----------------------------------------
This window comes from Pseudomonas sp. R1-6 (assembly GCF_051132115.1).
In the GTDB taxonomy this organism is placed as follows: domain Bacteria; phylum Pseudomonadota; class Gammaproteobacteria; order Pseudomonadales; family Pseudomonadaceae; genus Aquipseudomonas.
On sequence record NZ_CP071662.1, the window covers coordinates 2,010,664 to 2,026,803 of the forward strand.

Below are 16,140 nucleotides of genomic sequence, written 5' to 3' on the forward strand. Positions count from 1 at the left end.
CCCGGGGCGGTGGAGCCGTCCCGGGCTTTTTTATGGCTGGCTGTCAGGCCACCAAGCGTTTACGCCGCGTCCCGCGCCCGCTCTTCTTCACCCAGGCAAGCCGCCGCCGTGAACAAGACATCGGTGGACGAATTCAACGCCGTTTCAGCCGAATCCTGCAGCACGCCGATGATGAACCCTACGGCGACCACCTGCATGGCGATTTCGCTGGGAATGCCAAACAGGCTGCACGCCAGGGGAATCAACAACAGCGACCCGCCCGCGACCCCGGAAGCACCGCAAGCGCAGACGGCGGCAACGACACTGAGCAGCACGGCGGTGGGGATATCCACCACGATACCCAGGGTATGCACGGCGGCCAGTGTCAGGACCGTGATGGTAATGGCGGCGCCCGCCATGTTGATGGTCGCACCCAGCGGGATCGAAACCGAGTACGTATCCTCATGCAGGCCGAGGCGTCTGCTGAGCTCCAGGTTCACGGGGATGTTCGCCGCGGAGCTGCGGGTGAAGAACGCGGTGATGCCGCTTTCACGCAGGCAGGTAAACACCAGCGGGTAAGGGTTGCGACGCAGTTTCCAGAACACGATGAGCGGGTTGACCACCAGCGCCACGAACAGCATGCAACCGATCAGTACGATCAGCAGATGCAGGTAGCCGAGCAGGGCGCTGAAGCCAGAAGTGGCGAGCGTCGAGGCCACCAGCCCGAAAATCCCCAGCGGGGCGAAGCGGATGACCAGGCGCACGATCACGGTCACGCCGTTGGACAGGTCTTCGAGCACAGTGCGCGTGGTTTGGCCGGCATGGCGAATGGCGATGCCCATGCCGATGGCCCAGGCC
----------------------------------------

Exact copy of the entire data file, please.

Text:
This window comes from Pseudomonas sp. R1-6 (assembly GCF_051132115.1).
In the GTDB taxonomy this organism is placed as follows: domain Bacteria; phylum Pseudomonadota; class Gammaproteobacteria; order Pseudomonadales; family Pseudomonadaceae; genus Aquipseudomonas.
On sequence record NZ_CP071662.1, the window covers coordinates 2,010,664 to 2,026,803 of the forward strand.

Below are 16,140 nucleotides of genomic sequence, written 5' to 3' on the forward strand. Positions count from 1 at the left end.
CCCGGGGCGGTGGAGCCGTCCCGGGCTTTTTTATGGCTGGCTGTCAGGCCACCAAGCGTTTACGCCGCGTCCCGCGCCCGCTCTTCTTCACCCAGGCAAGCCGCCGCCGTGAACAAGACATCGGTGGACGAATTCAACGCCGTTTCAGCCGAATCCTGCAGCACGCCGATGATGAACCCTACGGCGACCACCTGCATGGCGATTTCGCTGGGAATGCCAAACAGGCTGCACGCCAGGGGAATCAACAACAGCGACCCGCCCGCGACCCCGGAAGCACCGCAAGCGCAGACGGCGGCAACGACACTGAGCAGCACGGCGGTGGGGATATCCACCACGATACCCAGGGTATGCACGGCGGCCAGTGTCAGGACCGTGATGGTAATGGCGGCGCCCGCCATGTTGATGGTCGCACCCAGCGGGATCGAAACCGAGTACGTATCCTCATGCAGGCCGAGGCGTCTGCTGAGCTCCAGGTTCACGGGGATGTTCGCCGCGGAGCTGCGGGTGAAGAACGCGGTGATGCCGCTTTCACGCAGGCAGGTAAACACCAGCGGGTAAGGGTTGCGACGCAGTTTCCAGAACACGATGAGCGGGTTGACCACCAGCGCCACGAACAGCATGCAACCGATCAGTACGATCAGCAGATGCAGGTAGCCGAGCAGGGCGCTGAAGCCAGAAGTGGCGAGCGTCGAGGCCACCAGCCCGAAAATCCCCAGCGGGGCGAAGCGGATGACCAGGCGCACGATCACGGTCACGCCGTTGGACAGGTCTTCGAGCACAGTGCGCGTGGTTTGGCCGGCATGGCGAATGGCGATGCCCATGCCGATGGCCCAGGCC